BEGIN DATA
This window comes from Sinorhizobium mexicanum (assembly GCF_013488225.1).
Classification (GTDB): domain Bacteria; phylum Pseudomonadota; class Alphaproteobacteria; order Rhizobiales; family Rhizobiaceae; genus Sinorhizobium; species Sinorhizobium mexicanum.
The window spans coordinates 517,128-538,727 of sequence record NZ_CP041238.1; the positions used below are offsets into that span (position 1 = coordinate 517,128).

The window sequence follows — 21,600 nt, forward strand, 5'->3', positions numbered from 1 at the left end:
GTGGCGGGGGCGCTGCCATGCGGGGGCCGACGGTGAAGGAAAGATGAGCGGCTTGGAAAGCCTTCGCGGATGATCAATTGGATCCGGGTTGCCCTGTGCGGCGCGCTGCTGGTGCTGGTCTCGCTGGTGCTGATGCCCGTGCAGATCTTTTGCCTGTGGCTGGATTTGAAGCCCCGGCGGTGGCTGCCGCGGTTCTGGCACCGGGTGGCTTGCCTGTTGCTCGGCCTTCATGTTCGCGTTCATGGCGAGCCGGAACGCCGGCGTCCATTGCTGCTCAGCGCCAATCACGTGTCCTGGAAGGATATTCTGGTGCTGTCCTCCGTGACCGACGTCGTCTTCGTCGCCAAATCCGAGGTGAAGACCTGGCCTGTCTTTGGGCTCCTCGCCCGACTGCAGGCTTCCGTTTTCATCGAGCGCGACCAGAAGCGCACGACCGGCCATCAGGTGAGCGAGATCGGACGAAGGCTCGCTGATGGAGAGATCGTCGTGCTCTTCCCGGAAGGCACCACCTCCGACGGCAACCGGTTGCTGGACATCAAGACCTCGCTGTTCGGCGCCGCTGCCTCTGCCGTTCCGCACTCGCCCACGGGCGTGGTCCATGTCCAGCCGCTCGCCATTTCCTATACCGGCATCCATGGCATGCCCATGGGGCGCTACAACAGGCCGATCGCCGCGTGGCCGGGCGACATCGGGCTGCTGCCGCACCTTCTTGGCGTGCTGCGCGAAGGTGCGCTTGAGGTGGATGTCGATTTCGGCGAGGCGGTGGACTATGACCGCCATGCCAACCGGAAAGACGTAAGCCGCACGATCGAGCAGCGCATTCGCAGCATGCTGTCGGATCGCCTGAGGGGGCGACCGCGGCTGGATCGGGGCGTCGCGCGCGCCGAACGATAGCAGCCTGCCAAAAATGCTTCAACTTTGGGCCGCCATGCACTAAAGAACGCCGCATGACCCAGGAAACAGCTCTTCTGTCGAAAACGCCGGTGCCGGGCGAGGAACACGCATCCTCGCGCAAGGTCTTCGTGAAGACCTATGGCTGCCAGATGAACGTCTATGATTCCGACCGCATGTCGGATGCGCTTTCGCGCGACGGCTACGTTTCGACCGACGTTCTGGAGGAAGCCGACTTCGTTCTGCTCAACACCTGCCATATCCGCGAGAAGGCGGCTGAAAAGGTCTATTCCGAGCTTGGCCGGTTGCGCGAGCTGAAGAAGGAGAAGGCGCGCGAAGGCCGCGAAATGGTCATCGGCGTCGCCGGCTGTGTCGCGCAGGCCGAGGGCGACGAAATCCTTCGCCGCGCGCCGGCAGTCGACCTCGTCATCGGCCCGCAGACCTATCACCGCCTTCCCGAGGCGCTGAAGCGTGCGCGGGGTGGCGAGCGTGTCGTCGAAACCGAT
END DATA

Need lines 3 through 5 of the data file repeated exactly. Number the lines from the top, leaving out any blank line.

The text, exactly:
The window spans coordinates 517,128-538,727 of sequence record NZ_CP041238.1; the positions used below are offsets into that span (position 1 = coordinate 517,128).

The window sequence follows — 21,600 nt, forward strand, 5'->3', positions numbered from 1 at the left end:
GTGGCGGGGGCGCTGCCATGCGGGGGCCGACGGTGAAGGAAAGATGAGCGGCTTGGAAAGCCTTCGCGGATGATCAATTGGATCCGGGTTGCCCTGTGCGGCGCGCTGCTGGTGCTGGTCTCGCTGGTGCTGATGCCCGTGCAGATCTTTTGCCTGTGGCTGGATTTGAAGCCCCGGCGGTGGCTGCCGCGGTTCTGGCACCGGGTGGCTTGCCTGTTGCTCGGCCTTCATGTTCGCGTTCATGGCGAGCCGGAACGCCGGCGTCCATTGCTGCTCAGCGCCAATCACGTGTCCTGGAAGGATATTCTGGTGCTGTCCTCCGTGACCGACGTCGTCTTCGTCGCCAAATCCGAGGTGAAGACCTGGCCTGTCTTTGGGCTCCTCGCCCGACTGCAGGCTTCCGTTTTCATCGAGCGCGACCAGAAGCGCACGACCGGCCATCAGGTGAGCGAGATCGGACGAAGGCTCGCTGATGGAGAGATCGTCGTGCTCTTCCCGGAAGGCACCACCTCCGACGGCAACCGGTTGCTGGACATCAAGACCTCGCTGTTCGGCGCCGCTGCCTCTGCCGTTCCGCACTCGCCCACGGGCGTGGTCCATGTCCAGCCGCTCGCCATTTCCTATACCGGCATCCATGGCATGCCCATGGGGCGCTACAACAGGCCGATCGCCGCGTGGCCGGGCGACATCGGGCTGCTGCCGCACCTTCTTGGCGTGCTGCGCGAAGGTGCGCTTGAGGTGGATGTCGATTTCGGCGAGGCGGTGGACTATGACCGCCATGCCAACCGGAAAGACGTAAGCCGCACGATCGAGCAGCGCATTCGCAGCATGCTGTCGGATCGCCTGAGGGGGCGACCGCGGCTGGATCGGGGCGTCGCGCGCGCCGAACGATAGCAGCCTGCCAAAAATGCTTCAACTTTGGGCCGCCATGCACTAAAGAACGCCGCATGACCCAGGAAACAGCTCTTCTGTCGAAAACGCCGGTGCCGGGCGAGGAACACGCATCCTCGCGCAAGGTCTTCGTGAAGACCTATGGCTGCCAGATGAACGTCTATGATTCCGACCGCATGTCGGATGCGCTTTCGCGCGACGGCTACGTTTCGACCGACGTTCTGGAGGAAGCCGACTTCGTTCTGCTCAACACCTGCCATATCCGCGAGAAGGCGGCTGAAAAGGTCTATTCCGAGCTTGGCCGGTTGCGCGAGCTGAAGAAGGAGAAGGCGCGCGAAGGCCGCGAAATGGTCATCGGCGTCGCCGGCTGTGTCGCGCAGGCCGAGGGCGACGAAATCCTTCGCCGCGCGCCGGCAGTCGACCTCGTCATCGGCCCGCAGACCTATCACCGCCTTCCCGAGGCGCTGAAGCGTGCGCGGGGTGGCGAGCGTGTCGTCGAAACCGAT